Search results

1 – 10 of over 3000
Book part
Publication date: 1 December 2008

Lisbeth Nielsen and John W.R. Phillips

Purpose – This chapter offers an integrative review of psychological and neurobiological differences between younger and older adults that might impact economic behavior…

Abstract

Purpose – This chapter offers an integrative review of psychological and neurobiological differences between younger and older adults that might impact economic behavior. Focusing on key health economic challenges facing the elderly, it offers perspectives on how these psychological and neurobiological factors may influence decision-making over the life course and considers future interdisciplinary research directions.

Methodology/approach – We review relevant literature from three domains that are essential for developing a comprehensive science of decision-making and economic behavior in aging (psychology, neuroscience, and economics), consider implications for prescription drug coverage and long-term care (LTC) insurance, and highlight future research directions.

Findings – Older adults face many complex economic decisions that directly affect their health and well-being, including LTC insurance, prescription drug plans, and end of life care. Economic research suggests that many older Americans are not making cost-effective and economically rational decisions. While economic models provide insight into some of the financial incentives associated with these decisions, they typically do not consider the roles of cognition and affect in decision-making. Research has established that older age is associated with predictable declines in many cognitive functions and evidence is accumulating that distinct social motives and affect-processing profiles emerge in older age. It is unknown how these age differences impact the economic behaviors of older people and implies opportunities for path-breaking interdisciplinary research.

Originality/value of the chapter – Our chapter looks to develop interdisciplinary research to better understand the causes and consequences of age-related changes in economic decision-making and guide interventions to improve public programs and overall social welfare.

Details

Neuroeconomics
Type: Book
ISBN: 978-1-84855-304-0

Article
Publication date: 19 June 2007

Thomas A. Hemphill

The purpose of this paper is to evaluate the effectiveness (through the analytic prism of “corporate citizenship”) of the US pharmaceutical industry's political strategy

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Abstract

Purpose

The purpose of this paper is to evaluate the effectiveness (through the analytic prism of “corporate citizenship”) of the US pharmaceutical industry's political strategy behind the Partnership for Prescription Assistance, the program that the industry has recently initiated to address the prescription drug needs of senior and other low‐income American citizens.

Design/methodology/approach

By reviewing data collected by PhRMA, the industry's association, over a one‐year period, the Partnership for Prescription Assistance program is evaluated for: performance (over periods of one month, three months, six months and one year); congruence with the concept of corporate citizenship; and effectiveness as an industry political strategy.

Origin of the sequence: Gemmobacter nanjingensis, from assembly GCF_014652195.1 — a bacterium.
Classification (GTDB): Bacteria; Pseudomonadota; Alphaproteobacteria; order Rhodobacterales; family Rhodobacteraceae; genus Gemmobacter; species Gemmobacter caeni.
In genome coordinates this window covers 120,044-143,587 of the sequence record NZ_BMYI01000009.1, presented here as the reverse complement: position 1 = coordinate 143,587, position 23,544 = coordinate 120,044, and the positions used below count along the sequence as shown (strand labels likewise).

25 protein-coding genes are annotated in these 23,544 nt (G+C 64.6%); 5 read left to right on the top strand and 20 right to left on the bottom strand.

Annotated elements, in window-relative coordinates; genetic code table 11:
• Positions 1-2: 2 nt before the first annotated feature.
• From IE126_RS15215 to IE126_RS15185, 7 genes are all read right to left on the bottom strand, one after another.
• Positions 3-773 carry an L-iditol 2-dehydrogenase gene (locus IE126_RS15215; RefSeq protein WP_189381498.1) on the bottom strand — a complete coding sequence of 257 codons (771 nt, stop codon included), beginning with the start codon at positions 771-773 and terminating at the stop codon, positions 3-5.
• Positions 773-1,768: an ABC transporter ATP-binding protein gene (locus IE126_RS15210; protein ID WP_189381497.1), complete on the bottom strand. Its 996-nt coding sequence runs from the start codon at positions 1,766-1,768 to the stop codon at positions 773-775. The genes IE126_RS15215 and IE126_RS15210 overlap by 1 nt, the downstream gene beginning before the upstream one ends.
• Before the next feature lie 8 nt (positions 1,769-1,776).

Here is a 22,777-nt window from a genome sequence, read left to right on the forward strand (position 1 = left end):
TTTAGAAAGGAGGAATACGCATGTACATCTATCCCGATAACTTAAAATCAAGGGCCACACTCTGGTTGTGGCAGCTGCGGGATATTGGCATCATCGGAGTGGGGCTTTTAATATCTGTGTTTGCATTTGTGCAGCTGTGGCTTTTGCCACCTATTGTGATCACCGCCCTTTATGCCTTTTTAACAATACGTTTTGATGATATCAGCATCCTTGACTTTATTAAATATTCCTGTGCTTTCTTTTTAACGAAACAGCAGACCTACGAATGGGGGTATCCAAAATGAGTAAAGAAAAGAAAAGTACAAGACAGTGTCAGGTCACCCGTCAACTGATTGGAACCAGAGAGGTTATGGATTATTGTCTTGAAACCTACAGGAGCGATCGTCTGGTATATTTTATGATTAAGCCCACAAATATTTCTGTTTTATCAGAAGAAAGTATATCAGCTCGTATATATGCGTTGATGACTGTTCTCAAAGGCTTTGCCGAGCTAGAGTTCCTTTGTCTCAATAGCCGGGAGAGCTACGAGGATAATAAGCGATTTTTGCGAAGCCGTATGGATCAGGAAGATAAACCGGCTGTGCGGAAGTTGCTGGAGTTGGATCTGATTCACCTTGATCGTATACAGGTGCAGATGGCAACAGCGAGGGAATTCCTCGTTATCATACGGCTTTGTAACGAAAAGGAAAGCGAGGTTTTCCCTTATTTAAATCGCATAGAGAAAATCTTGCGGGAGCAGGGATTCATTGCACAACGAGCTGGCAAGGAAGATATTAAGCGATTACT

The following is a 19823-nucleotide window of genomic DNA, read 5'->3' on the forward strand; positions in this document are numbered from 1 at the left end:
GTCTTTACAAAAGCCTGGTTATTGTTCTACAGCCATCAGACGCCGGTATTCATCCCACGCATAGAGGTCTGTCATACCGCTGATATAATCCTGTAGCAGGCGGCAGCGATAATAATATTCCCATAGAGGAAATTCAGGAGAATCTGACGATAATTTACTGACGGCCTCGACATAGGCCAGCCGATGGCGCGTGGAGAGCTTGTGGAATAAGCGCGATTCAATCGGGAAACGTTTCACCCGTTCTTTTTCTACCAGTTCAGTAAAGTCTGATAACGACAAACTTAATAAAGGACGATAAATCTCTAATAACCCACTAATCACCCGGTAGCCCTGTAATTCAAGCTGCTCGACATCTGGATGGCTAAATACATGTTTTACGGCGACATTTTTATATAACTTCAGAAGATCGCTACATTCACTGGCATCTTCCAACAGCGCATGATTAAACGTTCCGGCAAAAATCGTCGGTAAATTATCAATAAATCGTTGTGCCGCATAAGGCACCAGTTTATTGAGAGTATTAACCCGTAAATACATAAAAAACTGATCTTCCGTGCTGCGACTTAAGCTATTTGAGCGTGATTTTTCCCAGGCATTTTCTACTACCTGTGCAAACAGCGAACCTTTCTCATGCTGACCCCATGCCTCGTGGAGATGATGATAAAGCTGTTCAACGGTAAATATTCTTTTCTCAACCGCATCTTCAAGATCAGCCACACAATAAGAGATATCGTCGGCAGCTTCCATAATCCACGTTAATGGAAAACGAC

Findings

During its first year of operation, the Partnership for Prescription Assistance has matched two million Americans with public and private assistance programs that meet their prescription health needs. Furthermore, the Partnership for Prescription Assistance fits into the corporate citizenship perspective, and offers the pharmaceutical industry a viable alternative (“industry political strategy”) to state and federal legislative efforts to establish prescription drug importation programs.

Originality/value

This article addresses recent efforts (in the form of the Partnership for Prescription Assistance) by the US pharmaceutical industry to counteract proposed legislation to allow prescription drug importation in the USA. The article provides evidence of industry political strategy success in the implementation of the Partnership for Prescription Assistance. This article will have value to pharmaceutical industry management, health care advocates, public policy makers, and business faculty whose research interest lies in the area of business and society.

Details

Corporate Governance: The international journal of business in society, vol. 7 no. 3
Type: Research Article
ISSN: 1472-0701

Keywords

Book part
Publication date: 31 August 2001

G. Edward Miller and John Moeller

We use a data set which contains information on a nationally representative sample of drug purchases in 1996 to investigate the relationship between the type of insurance

Abstract

We use a data set which contains information on a nationally representative sample of drug purchases in 1996 to investigate the relationship between the type of insurance individuals have for prescription drugs — private insurance, Medicaid, or uninsured — and both the type of drugs they purchase and the prices they pay for drugs. We find that uninsured persons use more generic drugs than privately insured persons but fewer generic drugs than Medicaid recipients. Overall, uninsured persons purchase drugs whose unit costs are 45% lower than the drugs purchased by privately insured persons and 43% lower than the drugs purchased by Medicaid recipients. Differences in unit costs across insurance types reflect differences in the market basket of drugs they purchase. To compare retail drug prices across insurance types we use standardized prices — the retail unit price of each drug relative to a benchmark price. We final that uninsured individuals pay standardized prices which are, on average, 16.5% higher than the standardized prices paid by privately insured persons, and 8.4% higher than the standardized prices paid by Medicaid recipients.